петък, февруари 11, 2005

Constantine Porphyrogenitus - De Administrando Imperio

Като го чета този текст ми прави впечетление че Българските поселища на северното черноморие са имали църкви и т.н. и са били доста - преди идването на Печенегите

ей тук и един линк

(Constantine Porphyrogenitus De Administrando Imperio, Ed. by Gy. Moravcsik, tr. by R. J. H. Jenkins, New, rev. ed. (Washington, D. C.: Dumbarton Oaks Center for Byzantine Studies, 1967), pp. 49-51, 167-171, 57-63,):

Of the nation of the Pechenegs

Originally, the Pechenegs had their dwelling on the river Atil, and likewise on the river Geich, having common frontiers with the Chazars and the so-called Uzes. But fifty years ago the so-called Uzes made common cause with the Chazars and joined battle with the Pechenegs and prevailed over them and expelled them from their country, which the so-called Uzes have occupied till this day. The Pechenegs fled and wandered round, casting about for a place for their settlement; and when they reached the land which they now possess and found the Turks living in it, they defeated them in battle and expelled and cast them out, and settled in it, and have been masters of this country, as has been said,for fifty-five years to this day.

The whole of Patzinacia is divided into eight provinces with the same number of great princes. The provinces are these: the name of the first province is Irtim; of the second, Tzour; of the third, Gyla; of the fourth, Koulpei; of the fifth, Charaboi; of the sixth, Talmat; of the seventh, Chopon; of the eighth, Tzopon. At the time at which the Pechenegs were expelled from their country, their princes were, in the province of Irtim, Baitzas; in Tzour, Konel; in Gyla, Kourkoutai; in Koulpei, Ipaos; in Charaboi, Kaidoum; in the province of Talmat, Kostas; in Chopon, Giazis; in the province of Tzopon, Batas. After their deaths their cousins succeeded to their rule. For law and ancient principle have prevailed among them, depriving them of authority to transmit their ranks to their sons or their brothers, it being sufficient for those in power to rule for their own life-time only, and when they die, either their cousin or sons of their cousins must be appointed, so that the rank may not run exclusively in one branch of the family, but the collaterals also inherit and succeed to the honour; but no one from a stranger family intrudes and becomes a prince. The eight provinces are divided into forty districts, and these have minor princelings over them.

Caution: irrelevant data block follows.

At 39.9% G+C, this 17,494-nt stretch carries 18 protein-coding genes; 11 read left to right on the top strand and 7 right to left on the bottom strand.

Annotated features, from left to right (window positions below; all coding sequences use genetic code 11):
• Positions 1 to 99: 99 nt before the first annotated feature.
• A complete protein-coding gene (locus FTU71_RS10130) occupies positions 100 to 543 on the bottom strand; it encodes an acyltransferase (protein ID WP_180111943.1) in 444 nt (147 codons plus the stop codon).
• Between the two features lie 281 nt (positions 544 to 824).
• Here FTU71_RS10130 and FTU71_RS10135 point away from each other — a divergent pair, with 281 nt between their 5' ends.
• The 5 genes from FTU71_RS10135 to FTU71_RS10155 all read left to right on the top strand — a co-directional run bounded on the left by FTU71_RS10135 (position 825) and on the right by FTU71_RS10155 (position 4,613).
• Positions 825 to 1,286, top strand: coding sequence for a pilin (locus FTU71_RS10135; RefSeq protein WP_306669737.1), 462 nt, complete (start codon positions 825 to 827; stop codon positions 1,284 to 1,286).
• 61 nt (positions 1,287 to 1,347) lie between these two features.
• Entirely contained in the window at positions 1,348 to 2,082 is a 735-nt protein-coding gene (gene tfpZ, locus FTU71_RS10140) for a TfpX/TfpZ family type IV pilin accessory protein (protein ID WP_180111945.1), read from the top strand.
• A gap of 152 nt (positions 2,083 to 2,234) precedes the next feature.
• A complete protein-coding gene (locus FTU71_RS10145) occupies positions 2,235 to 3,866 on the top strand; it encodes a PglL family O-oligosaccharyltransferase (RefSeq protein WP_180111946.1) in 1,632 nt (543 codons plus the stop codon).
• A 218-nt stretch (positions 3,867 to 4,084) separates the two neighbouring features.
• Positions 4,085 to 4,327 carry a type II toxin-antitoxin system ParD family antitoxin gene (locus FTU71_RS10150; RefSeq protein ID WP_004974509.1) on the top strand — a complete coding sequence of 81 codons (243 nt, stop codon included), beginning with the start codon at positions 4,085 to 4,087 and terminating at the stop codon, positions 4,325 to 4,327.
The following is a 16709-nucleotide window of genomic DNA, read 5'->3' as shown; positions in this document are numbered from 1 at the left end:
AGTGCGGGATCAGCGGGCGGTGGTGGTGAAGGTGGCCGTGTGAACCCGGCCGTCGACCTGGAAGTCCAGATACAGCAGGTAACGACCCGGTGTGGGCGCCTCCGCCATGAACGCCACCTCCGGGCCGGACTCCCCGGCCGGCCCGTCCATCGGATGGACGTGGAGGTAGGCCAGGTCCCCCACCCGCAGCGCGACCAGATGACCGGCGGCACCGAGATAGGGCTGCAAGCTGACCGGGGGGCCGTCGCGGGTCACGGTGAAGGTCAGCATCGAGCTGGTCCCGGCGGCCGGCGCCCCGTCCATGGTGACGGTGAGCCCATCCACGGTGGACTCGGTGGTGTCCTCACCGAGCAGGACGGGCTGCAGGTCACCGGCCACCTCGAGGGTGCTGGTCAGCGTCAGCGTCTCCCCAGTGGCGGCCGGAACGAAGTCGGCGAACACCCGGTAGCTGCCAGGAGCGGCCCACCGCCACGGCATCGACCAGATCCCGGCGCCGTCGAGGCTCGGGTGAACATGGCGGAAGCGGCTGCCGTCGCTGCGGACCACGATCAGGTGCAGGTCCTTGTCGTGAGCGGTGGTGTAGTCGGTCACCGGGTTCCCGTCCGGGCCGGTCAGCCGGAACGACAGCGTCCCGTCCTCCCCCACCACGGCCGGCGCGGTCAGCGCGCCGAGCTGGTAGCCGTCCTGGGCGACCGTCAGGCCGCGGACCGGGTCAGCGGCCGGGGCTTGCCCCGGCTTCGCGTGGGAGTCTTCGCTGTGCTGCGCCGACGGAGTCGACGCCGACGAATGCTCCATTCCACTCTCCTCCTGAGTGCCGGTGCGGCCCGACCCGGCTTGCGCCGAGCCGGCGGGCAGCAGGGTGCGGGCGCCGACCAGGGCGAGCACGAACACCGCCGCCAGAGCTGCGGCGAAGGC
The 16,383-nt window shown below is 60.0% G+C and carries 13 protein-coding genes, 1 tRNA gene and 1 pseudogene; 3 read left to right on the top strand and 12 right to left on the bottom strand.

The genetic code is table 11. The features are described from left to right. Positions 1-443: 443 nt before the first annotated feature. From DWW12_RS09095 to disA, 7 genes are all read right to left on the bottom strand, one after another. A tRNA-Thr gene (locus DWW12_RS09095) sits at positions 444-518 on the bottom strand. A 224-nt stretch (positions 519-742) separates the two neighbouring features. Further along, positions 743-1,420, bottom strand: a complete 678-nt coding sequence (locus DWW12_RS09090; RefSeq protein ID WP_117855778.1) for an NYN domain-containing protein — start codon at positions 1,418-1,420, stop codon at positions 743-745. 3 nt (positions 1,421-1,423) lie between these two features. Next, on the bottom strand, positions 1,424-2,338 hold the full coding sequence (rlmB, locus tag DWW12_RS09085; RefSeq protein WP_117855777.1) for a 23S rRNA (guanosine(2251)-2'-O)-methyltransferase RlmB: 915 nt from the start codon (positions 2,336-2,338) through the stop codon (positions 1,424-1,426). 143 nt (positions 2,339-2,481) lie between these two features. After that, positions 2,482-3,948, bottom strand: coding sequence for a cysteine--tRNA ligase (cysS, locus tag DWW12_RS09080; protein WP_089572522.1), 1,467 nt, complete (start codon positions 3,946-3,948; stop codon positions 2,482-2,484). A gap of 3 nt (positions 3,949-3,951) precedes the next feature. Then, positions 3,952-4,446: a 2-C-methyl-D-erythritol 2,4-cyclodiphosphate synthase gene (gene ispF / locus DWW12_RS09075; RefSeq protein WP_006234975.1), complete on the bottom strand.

Four clans of the Pechenegs, that is to say, the province of Kouartzitzour and the province of Syroukalpei and the province of Borotalmat and the province of Boulatzopon, lie beyond the Dnieper river towards the eastern and northern parts that face Uzia and Chazaria and Alania and Cherson and the rest of the Regions. The other four clans lie on this side of the Dnieper river, towards the western and northern parts, that is to say that the province of Giazichopon is neighbour to Bulgaria, the province of Kato Gyla is neighbour to Turkey, the province of Charaboi is neighbour to Russia, and the province of Iabdiertim is
neighbour to the tributary territories of the country of Russia, to the Oultines and Dervlenines and Lenzenines and the rest of the Slavs. Patzinacia is distant a five days journey from Uzia and Chazaria, a six days journey from Alania, a ten days journey from Mordia, one day's journey from Russia, a four days journey from Turkey, half a day's journey from Bulgaria; to Cherson it is very near, and to Bosporus closer still.

At the time when the Pechenegs were expelled from their country, some of them of their own will and personal decision stayed behind there and united with the so-called Uzes, and even to this day they live among them, and wear such distinguishing marks as separate them off and betray their origin and how it came about that they were split off from their own folk: for their tunics are short, reaching to the knee, and their sleeves are cut off at the shoulder, whereby, you see, they indicate that they have been cut off from their own folk and those of their race. On this side of the Dniester river, towards the part that faces Bulgaria, at the crossings of this same river, are deserted cities: the
first city is that called by the Pechenegs Aspron, because its stones look very white; the second city is Toungatai; the third city is Kraknakatai; the fourth city is Salmakatai; the fifth city is Sakakatai; the sixth city is Giaioukatai. Among these buildings of the ancient cities are found some distinctive traces of churches, and crosses hewn out of porous stone, whence some preserve a tradition that once on a time Romans had settlements there....